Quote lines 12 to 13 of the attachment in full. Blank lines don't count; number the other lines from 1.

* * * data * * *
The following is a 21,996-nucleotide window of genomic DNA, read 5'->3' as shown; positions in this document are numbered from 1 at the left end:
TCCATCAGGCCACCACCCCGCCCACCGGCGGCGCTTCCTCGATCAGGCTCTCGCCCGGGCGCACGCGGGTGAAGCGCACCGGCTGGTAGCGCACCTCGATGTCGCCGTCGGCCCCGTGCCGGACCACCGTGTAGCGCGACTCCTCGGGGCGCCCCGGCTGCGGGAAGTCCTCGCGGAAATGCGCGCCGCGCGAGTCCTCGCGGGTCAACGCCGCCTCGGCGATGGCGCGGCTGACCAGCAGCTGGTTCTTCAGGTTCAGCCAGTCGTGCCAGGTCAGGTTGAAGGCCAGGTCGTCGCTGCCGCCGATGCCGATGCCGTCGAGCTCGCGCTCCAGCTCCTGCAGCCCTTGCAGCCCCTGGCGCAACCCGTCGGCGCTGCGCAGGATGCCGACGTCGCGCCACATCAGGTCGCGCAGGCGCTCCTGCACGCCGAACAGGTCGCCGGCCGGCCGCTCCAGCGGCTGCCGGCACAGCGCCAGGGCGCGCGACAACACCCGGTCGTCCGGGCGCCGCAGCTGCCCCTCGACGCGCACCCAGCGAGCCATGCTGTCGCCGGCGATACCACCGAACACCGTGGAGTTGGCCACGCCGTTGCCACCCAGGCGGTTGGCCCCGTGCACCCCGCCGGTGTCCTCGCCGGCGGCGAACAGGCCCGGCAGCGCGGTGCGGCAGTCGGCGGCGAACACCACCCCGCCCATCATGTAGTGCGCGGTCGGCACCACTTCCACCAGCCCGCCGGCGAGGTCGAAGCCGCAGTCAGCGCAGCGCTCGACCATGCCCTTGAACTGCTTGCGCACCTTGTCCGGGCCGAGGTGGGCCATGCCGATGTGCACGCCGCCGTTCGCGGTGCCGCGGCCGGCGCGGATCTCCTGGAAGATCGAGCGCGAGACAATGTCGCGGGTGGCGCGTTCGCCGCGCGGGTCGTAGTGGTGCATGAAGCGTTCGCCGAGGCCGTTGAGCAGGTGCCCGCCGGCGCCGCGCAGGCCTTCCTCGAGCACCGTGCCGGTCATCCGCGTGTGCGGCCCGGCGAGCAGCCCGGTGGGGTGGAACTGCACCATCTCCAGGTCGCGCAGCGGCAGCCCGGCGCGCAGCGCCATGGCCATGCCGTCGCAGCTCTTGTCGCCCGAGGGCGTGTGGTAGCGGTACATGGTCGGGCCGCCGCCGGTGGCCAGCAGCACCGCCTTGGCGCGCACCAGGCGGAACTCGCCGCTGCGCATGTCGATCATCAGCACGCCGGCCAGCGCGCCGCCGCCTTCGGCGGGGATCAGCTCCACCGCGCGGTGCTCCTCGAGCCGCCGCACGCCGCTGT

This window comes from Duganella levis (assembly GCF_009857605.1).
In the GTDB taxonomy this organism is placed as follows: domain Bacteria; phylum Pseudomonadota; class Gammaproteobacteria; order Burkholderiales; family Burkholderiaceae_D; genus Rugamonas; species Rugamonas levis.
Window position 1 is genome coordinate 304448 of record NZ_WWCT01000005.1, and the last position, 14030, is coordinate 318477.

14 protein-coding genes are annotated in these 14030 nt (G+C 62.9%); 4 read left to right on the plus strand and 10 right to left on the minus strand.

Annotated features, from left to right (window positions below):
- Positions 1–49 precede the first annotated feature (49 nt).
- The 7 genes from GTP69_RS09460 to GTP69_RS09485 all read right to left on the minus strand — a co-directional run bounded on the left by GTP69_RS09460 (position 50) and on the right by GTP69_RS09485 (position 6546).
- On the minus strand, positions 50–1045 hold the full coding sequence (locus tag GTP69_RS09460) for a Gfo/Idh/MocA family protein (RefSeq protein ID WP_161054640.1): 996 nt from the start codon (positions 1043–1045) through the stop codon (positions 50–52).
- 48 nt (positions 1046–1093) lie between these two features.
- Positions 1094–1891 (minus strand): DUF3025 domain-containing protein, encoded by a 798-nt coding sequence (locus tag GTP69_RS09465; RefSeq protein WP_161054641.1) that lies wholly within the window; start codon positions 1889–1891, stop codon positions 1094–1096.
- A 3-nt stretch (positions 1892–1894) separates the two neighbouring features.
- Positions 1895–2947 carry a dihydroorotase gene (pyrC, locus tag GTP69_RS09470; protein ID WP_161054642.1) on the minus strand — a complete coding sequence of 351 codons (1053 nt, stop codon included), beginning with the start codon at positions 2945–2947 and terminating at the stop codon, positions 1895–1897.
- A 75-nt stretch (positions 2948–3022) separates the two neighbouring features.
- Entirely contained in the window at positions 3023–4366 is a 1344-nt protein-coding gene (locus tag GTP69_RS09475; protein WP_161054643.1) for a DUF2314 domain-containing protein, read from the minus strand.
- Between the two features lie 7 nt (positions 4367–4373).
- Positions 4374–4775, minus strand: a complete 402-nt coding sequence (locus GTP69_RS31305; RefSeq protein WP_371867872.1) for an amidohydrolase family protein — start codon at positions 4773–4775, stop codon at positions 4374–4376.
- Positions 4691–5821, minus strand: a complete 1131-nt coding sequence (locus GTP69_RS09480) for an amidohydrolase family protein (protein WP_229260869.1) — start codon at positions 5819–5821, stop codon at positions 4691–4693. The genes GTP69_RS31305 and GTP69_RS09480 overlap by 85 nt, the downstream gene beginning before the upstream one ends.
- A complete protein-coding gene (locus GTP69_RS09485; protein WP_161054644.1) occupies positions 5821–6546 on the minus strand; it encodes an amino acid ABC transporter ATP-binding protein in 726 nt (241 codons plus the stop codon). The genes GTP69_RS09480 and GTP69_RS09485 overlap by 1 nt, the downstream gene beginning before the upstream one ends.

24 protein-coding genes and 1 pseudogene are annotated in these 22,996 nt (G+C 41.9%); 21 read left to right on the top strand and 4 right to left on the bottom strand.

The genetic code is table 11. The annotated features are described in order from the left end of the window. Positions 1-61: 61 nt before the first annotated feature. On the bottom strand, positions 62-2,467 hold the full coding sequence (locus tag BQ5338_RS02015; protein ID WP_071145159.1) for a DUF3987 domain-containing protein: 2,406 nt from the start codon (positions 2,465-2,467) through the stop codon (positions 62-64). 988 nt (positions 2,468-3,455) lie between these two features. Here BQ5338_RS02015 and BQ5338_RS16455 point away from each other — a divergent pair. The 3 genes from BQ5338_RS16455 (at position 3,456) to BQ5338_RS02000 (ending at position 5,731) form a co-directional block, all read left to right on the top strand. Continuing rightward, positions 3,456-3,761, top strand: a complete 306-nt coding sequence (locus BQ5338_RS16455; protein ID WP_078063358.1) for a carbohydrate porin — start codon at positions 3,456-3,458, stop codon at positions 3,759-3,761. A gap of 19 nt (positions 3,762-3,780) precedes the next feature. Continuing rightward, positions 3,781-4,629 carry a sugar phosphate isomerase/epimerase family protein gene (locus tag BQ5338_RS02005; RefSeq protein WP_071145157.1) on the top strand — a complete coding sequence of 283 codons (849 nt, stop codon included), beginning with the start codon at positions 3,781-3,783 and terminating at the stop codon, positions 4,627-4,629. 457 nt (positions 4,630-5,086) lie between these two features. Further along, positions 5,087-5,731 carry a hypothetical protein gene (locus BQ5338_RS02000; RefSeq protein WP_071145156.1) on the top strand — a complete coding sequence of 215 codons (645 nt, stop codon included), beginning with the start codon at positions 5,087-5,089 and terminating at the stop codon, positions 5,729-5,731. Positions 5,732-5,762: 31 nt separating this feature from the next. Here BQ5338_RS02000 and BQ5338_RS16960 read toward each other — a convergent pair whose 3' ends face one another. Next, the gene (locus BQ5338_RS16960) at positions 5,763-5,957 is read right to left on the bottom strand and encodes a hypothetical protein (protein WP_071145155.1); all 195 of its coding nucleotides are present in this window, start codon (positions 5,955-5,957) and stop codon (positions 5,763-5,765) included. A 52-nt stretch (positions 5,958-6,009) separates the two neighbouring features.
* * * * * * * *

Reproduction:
- Positions 1094–1891 (minus strand): DUF3025 domain-containing protein, encoded by a 798-nt coding sequence (locus tag GTP69_RS09465; RefSeq protein WP_161054641.1) that lies wholly within the window; start codon positions 1889–1891, stop codon positions 1094–1096.
- A 3-nt stretch (positions 1892–1894) separates the two neighbouring features.